American Workers Delaying Retirement: How Many, Who, Where and Why? Why Should Business be Concerned
04 November, 2010 | ()
The erosion of personal savings due to the financial crisis has accelerated the ongoing trend toward later retirement age in the US. However, the degree to which workers were affected by the crisis varies significantly by age, income, location, industry, occupation and other individual characteristics. As a result, the intent to delay retirement is much more prevalent in some groups than in others.
The trend toward delayed retirement and a more mature workforce has major implications for businesses and the US economy. It is significantly reducing retirement rates, and changing how businesses should forecast them. It is a relief for companies that are concerned about retirement brain drain, but a concern for companies that would like to reduce headcount/labor costs or hire younger workers. It could clog promotions pipelines and lower employee engagement across different age groups. Moreover, it could increase average spending on employee healthcare.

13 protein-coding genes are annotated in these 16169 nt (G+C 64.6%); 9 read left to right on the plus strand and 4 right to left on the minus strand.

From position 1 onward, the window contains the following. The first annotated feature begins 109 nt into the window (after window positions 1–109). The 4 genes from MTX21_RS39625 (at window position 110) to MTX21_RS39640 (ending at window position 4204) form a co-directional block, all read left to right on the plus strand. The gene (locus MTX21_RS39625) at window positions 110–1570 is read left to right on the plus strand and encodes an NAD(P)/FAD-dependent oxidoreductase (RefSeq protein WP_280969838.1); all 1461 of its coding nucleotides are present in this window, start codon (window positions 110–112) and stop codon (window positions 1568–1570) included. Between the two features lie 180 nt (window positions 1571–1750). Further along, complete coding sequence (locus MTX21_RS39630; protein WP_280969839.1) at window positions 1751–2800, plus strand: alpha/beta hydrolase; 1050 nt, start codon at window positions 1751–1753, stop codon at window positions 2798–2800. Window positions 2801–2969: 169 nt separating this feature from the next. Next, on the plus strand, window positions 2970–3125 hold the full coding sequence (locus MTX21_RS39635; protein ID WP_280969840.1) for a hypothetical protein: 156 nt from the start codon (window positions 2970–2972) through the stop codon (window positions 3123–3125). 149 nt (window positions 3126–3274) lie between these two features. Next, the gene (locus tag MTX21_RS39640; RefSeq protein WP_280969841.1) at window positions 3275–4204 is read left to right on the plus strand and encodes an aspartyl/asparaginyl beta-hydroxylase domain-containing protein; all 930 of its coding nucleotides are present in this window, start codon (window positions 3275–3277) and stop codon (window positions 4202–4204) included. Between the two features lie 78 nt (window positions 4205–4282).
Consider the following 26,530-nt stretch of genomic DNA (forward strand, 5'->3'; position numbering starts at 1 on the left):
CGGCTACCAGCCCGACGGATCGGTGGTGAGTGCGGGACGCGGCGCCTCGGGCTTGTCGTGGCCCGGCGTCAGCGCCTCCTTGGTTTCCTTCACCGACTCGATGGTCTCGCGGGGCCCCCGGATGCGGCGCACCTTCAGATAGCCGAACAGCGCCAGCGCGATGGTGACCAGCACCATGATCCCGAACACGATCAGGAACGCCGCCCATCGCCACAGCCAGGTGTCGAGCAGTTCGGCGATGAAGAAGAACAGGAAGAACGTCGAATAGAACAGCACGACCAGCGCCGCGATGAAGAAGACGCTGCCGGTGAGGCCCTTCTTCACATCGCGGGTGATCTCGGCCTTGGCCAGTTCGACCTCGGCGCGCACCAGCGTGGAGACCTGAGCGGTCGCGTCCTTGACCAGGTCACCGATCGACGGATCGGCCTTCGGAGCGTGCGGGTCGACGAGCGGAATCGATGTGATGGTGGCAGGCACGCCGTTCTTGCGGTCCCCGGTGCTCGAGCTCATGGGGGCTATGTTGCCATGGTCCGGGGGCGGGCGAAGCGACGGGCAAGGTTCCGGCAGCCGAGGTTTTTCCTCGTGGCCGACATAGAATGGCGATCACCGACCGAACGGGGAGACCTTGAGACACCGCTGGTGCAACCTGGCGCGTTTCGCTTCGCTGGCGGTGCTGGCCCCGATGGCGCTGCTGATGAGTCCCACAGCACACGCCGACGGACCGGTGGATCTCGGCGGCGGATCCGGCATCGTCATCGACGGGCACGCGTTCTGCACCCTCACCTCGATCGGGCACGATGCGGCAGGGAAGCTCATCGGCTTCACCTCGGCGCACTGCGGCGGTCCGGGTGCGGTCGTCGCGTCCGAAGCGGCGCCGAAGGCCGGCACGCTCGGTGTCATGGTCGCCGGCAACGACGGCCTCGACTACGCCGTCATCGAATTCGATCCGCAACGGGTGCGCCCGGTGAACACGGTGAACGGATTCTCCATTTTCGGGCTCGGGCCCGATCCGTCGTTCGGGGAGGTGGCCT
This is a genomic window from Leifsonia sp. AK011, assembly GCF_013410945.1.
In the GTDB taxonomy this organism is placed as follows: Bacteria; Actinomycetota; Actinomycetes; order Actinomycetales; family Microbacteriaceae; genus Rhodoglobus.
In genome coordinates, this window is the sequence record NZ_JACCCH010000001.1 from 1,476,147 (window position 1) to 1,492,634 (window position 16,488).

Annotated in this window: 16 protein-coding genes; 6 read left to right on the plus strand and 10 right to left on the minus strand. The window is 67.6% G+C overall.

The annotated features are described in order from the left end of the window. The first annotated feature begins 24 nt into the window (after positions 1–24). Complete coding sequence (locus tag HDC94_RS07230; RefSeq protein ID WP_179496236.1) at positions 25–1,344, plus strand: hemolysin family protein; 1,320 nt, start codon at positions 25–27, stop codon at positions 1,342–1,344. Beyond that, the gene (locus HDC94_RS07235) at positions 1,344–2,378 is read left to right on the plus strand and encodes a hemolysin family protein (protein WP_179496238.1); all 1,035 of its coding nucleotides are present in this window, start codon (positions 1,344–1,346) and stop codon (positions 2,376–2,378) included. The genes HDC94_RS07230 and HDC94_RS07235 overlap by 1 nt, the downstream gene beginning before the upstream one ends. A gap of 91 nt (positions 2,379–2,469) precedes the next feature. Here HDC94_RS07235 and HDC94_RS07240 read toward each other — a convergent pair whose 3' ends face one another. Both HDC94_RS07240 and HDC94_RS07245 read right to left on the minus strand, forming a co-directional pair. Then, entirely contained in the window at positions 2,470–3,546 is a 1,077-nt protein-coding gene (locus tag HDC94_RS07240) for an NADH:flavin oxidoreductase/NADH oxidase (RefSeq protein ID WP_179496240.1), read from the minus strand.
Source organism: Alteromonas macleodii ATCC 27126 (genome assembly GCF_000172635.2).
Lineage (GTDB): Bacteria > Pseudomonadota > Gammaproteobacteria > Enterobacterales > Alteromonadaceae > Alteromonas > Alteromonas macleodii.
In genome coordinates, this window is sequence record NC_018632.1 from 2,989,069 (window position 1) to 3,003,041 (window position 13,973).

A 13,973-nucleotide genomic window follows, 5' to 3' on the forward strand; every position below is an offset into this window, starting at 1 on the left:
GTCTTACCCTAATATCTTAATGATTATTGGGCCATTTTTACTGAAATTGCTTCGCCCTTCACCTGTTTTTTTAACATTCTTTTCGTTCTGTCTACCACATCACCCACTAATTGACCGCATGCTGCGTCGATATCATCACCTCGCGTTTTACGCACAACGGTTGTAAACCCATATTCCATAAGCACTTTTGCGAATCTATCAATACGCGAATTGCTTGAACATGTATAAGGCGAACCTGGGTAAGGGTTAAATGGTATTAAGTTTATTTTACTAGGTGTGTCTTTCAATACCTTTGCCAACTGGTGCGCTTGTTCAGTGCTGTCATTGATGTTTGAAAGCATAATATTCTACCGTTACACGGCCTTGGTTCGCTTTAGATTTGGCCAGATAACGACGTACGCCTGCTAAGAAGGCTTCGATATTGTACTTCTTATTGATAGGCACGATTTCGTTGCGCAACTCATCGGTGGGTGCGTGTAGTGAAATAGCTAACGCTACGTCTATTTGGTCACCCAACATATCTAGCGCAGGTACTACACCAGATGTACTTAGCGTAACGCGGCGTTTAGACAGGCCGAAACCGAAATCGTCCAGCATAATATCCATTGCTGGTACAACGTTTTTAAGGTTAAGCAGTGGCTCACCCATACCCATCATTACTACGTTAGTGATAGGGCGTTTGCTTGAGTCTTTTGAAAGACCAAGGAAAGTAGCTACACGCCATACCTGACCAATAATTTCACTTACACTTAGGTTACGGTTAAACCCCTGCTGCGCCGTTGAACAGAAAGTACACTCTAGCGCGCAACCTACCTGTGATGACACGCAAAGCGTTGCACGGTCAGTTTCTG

Participants of the webcast will gain access to data and analysis that have not been previously released. The especially large number of respondents in the survey allows us to provide unique information about the trends in delaying retirement by geographies, industries, occupations and other individual characteristics that are not available from any other source.
This webcast will discuss:
- Existing knowledge on trends in retirement age over time and the impact of the financial crisis on retirement.
- Results of a proprietary Conference Board survey that indicates how many American workers are delaying retirement, who is delaying and why.
- The potential business and macro implications of the trends.
Audience: This 30-minute webcast is designed for executives responsible for developing and/or implementing the company’s human capital strategies and HR policies. Those whose decisions are affected by trends in retirement rates and who work in companies with a workforce that spans several regions, industries and occupations will especially benefit from this webcast.
Gad Levanon, Ph.D.
Gad Levanon is director of macroeconomic research at The Conference Board, where he also leads the labor markets program. He also serves on The Demand Institute™ leadership team.
Levanon created ... Full Bio